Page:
some software problem, work problem,

I think about it before I go to sleep.

And a lot of times, like I'll get that going

while I fall asleep.

And then I've, many times I've woken up

in the shower having coffee and then it hits me,

like this is what I should do or the solution

is easier to arrive at in the morning.

That works a lot.

I mean, I've done that many times.

- So in that case, that's kind of almost like a step away.

Like you're thinking about it,

but you're also taking like a step away from the problem,

kind of getting away from it and then returning to it.

And then you kind of come up with a solution

after a break in this case, sleep.

Right, get away from it.

Because I think that's it.

In the case that we were talking about yesterday,

what happened was a similar thing.

Like the focus was just, it was very circular,

like very narrow field of focus on this problem.

And it's like, well, there's only so many ways

this can be solved.

And like, well, how can I force this way

and that way is not working?

And we talked about it and it was like,

know, there's something way over here that we weren't even thinking about.

That happened to be the right solution and it worked.

And it happened to be a very simple solution, like almost to the point of like,

other people were walking up and I was like, Hey, double check me on this.

Cause this seems absurdly simple, right?

But for whatever reason, like you were just kind of in that, like,

I'm going to ram this solution home, right?



Like a very narrow field of vision.

And for some reason you just couldn't see the wider picture.


So I think the takeaway from that is to lean on other people more,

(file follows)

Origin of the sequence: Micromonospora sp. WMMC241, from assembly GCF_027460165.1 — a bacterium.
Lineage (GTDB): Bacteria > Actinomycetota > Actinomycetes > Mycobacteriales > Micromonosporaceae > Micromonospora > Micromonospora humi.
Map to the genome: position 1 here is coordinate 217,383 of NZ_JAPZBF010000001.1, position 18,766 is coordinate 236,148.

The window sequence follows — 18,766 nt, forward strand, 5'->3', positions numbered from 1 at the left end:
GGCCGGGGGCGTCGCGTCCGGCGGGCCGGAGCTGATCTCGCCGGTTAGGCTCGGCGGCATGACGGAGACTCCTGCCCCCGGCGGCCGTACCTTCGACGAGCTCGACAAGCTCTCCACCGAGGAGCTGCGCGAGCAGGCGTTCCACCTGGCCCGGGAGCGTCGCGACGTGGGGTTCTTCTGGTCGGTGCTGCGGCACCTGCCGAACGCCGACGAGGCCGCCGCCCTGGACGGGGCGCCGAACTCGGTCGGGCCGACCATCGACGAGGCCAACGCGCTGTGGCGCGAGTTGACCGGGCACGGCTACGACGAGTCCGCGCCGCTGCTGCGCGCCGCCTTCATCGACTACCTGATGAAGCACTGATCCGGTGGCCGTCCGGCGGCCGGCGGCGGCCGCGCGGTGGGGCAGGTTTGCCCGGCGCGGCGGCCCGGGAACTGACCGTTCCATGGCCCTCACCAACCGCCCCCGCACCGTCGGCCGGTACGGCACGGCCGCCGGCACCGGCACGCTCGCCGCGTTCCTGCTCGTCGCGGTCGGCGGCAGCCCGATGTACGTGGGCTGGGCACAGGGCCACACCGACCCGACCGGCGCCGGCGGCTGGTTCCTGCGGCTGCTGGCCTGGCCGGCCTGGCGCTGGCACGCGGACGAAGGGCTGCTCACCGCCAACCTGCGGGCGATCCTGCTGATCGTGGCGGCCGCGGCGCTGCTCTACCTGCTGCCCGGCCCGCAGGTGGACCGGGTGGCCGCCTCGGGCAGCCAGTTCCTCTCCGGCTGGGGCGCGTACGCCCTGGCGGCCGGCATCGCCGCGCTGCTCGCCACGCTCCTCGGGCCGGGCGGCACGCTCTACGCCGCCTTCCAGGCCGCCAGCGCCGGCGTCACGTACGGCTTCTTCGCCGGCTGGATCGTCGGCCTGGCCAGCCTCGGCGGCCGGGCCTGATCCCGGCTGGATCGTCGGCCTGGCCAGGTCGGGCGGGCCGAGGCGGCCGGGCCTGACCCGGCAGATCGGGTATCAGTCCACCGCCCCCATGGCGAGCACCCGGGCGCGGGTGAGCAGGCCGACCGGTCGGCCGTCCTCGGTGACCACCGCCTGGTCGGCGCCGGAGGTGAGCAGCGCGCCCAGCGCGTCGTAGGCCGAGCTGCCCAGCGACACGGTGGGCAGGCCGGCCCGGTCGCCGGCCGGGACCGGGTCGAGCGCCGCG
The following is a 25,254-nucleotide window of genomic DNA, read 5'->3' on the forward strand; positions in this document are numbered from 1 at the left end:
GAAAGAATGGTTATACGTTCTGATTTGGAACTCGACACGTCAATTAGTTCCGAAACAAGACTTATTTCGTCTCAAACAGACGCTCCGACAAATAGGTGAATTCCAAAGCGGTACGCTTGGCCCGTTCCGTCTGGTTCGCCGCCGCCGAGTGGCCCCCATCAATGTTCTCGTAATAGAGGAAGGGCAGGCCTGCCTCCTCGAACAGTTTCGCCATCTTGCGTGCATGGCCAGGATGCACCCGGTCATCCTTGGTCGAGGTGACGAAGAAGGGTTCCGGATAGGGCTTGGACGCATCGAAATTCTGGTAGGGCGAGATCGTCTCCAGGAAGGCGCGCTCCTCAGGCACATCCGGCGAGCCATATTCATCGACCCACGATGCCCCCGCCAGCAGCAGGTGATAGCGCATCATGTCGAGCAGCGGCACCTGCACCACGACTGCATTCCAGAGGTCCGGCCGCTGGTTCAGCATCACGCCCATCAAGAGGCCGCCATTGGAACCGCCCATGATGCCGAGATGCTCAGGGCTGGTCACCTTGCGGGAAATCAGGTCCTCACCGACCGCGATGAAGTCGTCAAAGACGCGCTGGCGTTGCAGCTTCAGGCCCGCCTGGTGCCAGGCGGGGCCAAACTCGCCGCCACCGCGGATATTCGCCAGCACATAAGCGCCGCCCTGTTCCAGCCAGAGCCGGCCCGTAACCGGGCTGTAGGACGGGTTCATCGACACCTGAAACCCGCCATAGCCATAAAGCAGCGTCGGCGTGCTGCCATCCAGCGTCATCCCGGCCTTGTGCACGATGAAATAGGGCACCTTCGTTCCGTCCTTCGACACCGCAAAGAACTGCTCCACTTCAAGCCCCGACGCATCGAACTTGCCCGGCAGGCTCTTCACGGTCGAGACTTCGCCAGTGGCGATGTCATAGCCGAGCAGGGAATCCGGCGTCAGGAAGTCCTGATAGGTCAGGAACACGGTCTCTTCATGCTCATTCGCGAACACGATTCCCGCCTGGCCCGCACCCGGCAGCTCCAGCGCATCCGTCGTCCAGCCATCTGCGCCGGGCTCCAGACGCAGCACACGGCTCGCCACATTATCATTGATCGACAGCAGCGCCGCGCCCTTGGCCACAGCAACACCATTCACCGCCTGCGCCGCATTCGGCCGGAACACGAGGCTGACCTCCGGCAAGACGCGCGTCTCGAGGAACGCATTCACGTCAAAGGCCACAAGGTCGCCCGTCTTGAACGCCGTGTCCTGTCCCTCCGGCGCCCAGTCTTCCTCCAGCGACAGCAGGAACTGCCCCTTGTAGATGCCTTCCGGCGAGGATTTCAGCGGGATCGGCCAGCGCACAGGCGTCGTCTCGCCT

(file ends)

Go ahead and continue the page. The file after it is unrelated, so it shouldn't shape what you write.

even if it seems like, well, they don't have experience in this area or

they're busy or I don't want to interrupt.

I think that saved my ass more times than I remember because I spend way too

much time alone trying to figure it out.

So the question would be then though, like what, at what point is that appropriate?

Like, so you've, you've now, you've, you've worked through it.

You've used Stack Overflow, you've exhausted Google, you've done this, you've

done that, like at what point is it now? Okay, I need to kind of resolve this. I can't resolve

it on my own or I need to bring this to another party or I need to use some other mechanism

right? I need to walk away and come back three hours later.

Well, in this particular case, this was something I was struggling with for about a week and

I think that was way too long. I probably could have done it in the first few hours

or even after the first day, just been saying, Hey, run something by you have any thoughts

on how you would approach this or what I could look into and what I could do. Could have

to save a lot of time.

- I feel like even another solution too,

like I do this with Christina a lot

as I'll start telling her the problem

and even just like relaying the problem to her,

she doesn't say anything,

but like relaying the problem to her,

like suddenly like in my mind,

like I have something clicks and I'm like,

oh fuck, I just figured out the problem on my own.

- Nice, yeah.

- So I find that to, I think I've done that with you

even before just kind of replaying the problem to you.

And then I'll be like, oh nevermind,

I know what the hell I'm doing.

- I feel like we both do that.

Yeah, well, I've gone into you before with issues

and then I just like thought of a solution.

You're like, good job.

- Go do it.


I've been on the other side of that.

Yeah, where people have come to me and all of a sudden,

it's like, oh yeah, I don't really need your help.

After all, I just need you to listen.

I got it.

- It's interesting.

Like it's almost like that does widen your field of vision

just because you're outputting what your problem is versus,

you know, just sitting there looking at it

and thinking like, oh, I can solve this on my own.